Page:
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Rising Energy Costs Contribute to Rising Food Prices for American Families

'The things I buy every week, they go up. It seems it's a few pennies every week...Eggs are ridiculous, cheese, sugar, flour. Flour used to be one of the must reasonable things you can buy.'
- Joyce Jackson from Chicago, Illinois [Chicago Tribune, 2/21/08]

'Things like hamburger that used to be everyday food are becoming luxuries for us.'
- Luquita Hutchinson from Sacramento, California [Sacramento Bee, 2/21/08]

As our economy slows, American families are seeing prices increase at the gas pump and at the grocery store.  Rising energy costs and increases in the price of basic commodities such as grain and milk have resulted in a tighter squeeze on American families as they face the fastest rise in food prices in nearly 20 years. [Chicago Tribune, 2/21/08]

'A sustained rise in the price of oil can affect broad areas of the economy. Food can get more expensive, not only through increased transportation costs but also higher costs for petroleum-based animal feed and fertilizer.' [San Diego Union-Tribune, 2/20/08]

The biggest rise in food prices in 17 years:
\xe2\x80\xa2    The price of a gallon of whole milk has increased 26 percent since January 2007. [Bloomberg, 2/21/08]
\xe2\x80\xa2    The price of a dozen eggs has jumped by 37 percent since December 2006. [Mercury News, 2/20/08]
\xe2\x80\xa2    The price of a pound of cheddar cheese increased 56 cents over the past year. [Sacramento Bee, 2/21/08]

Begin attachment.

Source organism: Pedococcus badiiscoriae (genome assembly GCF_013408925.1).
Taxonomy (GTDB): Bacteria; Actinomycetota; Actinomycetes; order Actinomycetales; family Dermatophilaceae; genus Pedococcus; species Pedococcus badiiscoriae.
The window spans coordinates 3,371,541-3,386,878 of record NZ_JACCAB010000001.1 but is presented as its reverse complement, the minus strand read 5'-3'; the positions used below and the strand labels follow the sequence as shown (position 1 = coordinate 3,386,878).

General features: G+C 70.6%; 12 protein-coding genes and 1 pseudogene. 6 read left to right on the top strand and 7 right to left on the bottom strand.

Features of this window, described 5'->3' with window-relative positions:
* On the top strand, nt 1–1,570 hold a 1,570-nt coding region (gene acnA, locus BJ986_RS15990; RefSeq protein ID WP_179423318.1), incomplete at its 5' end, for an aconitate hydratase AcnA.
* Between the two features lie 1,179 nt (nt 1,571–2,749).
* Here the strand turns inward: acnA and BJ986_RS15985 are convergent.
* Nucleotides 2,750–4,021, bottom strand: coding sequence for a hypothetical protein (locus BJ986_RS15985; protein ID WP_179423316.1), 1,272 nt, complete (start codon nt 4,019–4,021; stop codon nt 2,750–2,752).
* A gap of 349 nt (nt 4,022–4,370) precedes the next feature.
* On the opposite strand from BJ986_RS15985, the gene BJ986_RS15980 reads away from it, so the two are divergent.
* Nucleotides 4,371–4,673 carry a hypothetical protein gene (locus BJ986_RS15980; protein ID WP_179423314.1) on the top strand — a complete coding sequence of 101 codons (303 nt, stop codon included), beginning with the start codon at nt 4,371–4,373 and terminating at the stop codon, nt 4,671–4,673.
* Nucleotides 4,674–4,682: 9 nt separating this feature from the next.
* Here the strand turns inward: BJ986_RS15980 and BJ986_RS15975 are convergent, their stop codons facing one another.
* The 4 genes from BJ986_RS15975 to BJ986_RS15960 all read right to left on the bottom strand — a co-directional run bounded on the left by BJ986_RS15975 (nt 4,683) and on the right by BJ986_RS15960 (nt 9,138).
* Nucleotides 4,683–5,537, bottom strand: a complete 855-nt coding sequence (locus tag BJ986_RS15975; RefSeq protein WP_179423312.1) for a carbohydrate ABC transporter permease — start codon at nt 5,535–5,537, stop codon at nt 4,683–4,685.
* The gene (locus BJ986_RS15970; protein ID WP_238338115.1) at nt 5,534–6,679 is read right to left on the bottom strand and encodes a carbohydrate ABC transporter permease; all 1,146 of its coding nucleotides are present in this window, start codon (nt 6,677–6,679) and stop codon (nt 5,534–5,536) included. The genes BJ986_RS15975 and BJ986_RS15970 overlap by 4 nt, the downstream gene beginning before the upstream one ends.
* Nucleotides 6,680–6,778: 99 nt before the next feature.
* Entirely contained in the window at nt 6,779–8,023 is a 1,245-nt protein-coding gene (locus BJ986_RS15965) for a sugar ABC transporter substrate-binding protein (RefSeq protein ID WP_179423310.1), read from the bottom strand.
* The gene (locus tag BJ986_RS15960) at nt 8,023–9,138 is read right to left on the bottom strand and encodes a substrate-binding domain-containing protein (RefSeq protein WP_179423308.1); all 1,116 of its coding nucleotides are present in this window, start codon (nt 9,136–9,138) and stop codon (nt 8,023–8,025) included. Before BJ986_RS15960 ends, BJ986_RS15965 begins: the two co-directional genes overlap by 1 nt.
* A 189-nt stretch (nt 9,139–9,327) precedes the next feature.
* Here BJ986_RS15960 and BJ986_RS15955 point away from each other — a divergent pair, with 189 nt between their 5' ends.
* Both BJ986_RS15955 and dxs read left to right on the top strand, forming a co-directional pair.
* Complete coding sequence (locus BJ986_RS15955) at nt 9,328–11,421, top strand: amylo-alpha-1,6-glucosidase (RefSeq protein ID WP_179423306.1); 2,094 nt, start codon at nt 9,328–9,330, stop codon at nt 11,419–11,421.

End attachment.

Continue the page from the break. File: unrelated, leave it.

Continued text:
\xe2\x80\xa2    'Campbell Soup Co. said last week that it would raise soup prices an average of 5 percent in coming months.' [AP, 2/19/08]
\xe2\x80\xa2    'Wheat prices have soared 17 percent this year, driven higher by robust global demand and a shortage of high-quality milling wheat used to make bread, pasta and other foods.' [AP, 2/20/08]

Experts on the connection between the rising price of energy and food costs:
Ephraim Leibtag, economist with the U.S. Department of Agriculture
'The biggest factor causing food prices to rise more than normal was high energy prices.' [Palm Beach Post, 1/27/08]

Charles Langley, energy analyst at Utility Consumers' Action Network:
'Everything we make and eat is very oil-dependent...When the price of oil goes up, everything goes up.' [San Diego Union-Tribune, 2/20/08]

Keivan Deravi, economy professor at Auburn Montgomery College:
'It is not just the price of oil in fuel...It is wound up in all forms of the fabric of lives we have...When gas goes up, you have to reduce somewhere.' [Montgomery Advertiser (Ala.), 2/21/08]

Rick Kment, a dairy and feed analyst at DTN in Omaha, Nebraska
'The energy to produce, manufacture and transport the food has really impacted the overall prices at the retailer.' [Palm Beach Post, 1/27/08]